Japan: newly appointed justice minister refuses to sign execution orders

Seiken Sugiura was named to the post just hours earlier in a Cabinet shuffle by Prime Minister Junichiro Koizumi. His comments reopen debate about the death penalty in Japan. Sugiura told reporters after the new Cabinet's first meeting he would not sign death penalty orders because of his personal philosophy, Kyodo News agency reported. Justice Ministry officials were unavailable for comment late Monday night.

The government lifted a four-year moratorium on capital punishment in 1993. But until 1998, it refused to publicly acknowledge executions, which are done by hanging. Since 1993, all justice ministers, except one, have signed executions orders, Kyodo said.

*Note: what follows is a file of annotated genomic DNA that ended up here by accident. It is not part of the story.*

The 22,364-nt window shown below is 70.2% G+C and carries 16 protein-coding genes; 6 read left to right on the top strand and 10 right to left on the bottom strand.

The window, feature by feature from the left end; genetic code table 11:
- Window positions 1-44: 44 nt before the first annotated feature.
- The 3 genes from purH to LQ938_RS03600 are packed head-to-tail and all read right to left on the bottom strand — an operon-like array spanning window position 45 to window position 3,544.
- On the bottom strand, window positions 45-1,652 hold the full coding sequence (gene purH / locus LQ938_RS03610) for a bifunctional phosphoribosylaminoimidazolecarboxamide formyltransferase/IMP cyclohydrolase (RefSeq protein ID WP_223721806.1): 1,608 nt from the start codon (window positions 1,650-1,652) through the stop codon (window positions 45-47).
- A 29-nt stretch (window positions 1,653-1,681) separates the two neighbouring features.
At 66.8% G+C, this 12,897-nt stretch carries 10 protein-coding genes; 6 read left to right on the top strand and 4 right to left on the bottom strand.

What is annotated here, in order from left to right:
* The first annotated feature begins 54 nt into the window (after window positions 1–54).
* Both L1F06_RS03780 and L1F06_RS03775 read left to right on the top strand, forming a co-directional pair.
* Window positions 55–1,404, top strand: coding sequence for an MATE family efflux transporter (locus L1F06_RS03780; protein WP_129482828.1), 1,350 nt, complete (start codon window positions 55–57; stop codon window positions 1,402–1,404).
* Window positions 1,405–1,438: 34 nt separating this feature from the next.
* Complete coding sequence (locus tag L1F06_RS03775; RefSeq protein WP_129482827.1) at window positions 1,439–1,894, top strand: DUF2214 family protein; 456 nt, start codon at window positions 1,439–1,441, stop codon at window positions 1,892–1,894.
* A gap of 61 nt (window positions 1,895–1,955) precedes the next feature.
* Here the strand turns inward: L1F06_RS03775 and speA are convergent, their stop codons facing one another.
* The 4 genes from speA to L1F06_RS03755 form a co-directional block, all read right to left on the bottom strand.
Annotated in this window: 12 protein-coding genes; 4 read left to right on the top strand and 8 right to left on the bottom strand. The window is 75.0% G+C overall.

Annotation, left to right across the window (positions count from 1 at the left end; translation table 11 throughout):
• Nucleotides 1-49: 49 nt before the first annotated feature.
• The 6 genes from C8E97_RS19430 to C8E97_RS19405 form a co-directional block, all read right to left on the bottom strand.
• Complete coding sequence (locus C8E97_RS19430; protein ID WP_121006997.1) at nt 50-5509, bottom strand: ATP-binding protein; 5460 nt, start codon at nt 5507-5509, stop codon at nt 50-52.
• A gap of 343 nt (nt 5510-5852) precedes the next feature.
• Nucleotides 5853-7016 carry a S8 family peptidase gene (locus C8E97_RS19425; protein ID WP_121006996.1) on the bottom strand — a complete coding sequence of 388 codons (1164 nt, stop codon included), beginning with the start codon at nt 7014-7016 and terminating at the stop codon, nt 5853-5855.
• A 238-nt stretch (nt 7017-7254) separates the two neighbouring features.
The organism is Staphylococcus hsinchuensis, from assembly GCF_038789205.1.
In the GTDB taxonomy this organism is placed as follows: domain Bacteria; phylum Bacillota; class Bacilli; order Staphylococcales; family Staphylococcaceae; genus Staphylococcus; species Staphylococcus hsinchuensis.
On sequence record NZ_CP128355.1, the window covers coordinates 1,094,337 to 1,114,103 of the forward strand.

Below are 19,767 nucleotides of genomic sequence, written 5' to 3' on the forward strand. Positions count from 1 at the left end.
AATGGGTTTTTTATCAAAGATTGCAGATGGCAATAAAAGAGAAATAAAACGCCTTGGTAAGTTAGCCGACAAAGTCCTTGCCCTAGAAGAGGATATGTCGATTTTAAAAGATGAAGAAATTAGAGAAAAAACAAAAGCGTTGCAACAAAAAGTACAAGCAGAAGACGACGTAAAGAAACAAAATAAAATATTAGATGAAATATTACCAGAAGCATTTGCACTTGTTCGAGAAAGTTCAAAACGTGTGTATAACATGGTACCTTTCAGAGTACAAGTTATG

Executions are rare in Japan. A former policeman convicted of raping, killing and robbing two women in the 1980s was executed last month in Japan's first hanging of the year, and only two inmates were executed in 2004, the AP reports.

The government is extremely secretive about its death penalty and tends to carry out hangings when parliament is not in session. Amnesty International Japan routinely protests Japanese hangings. The human rights group maintains that the executions are conducted abruptly, with no prior notice to the inmate or families, and with little public transparency. A.M.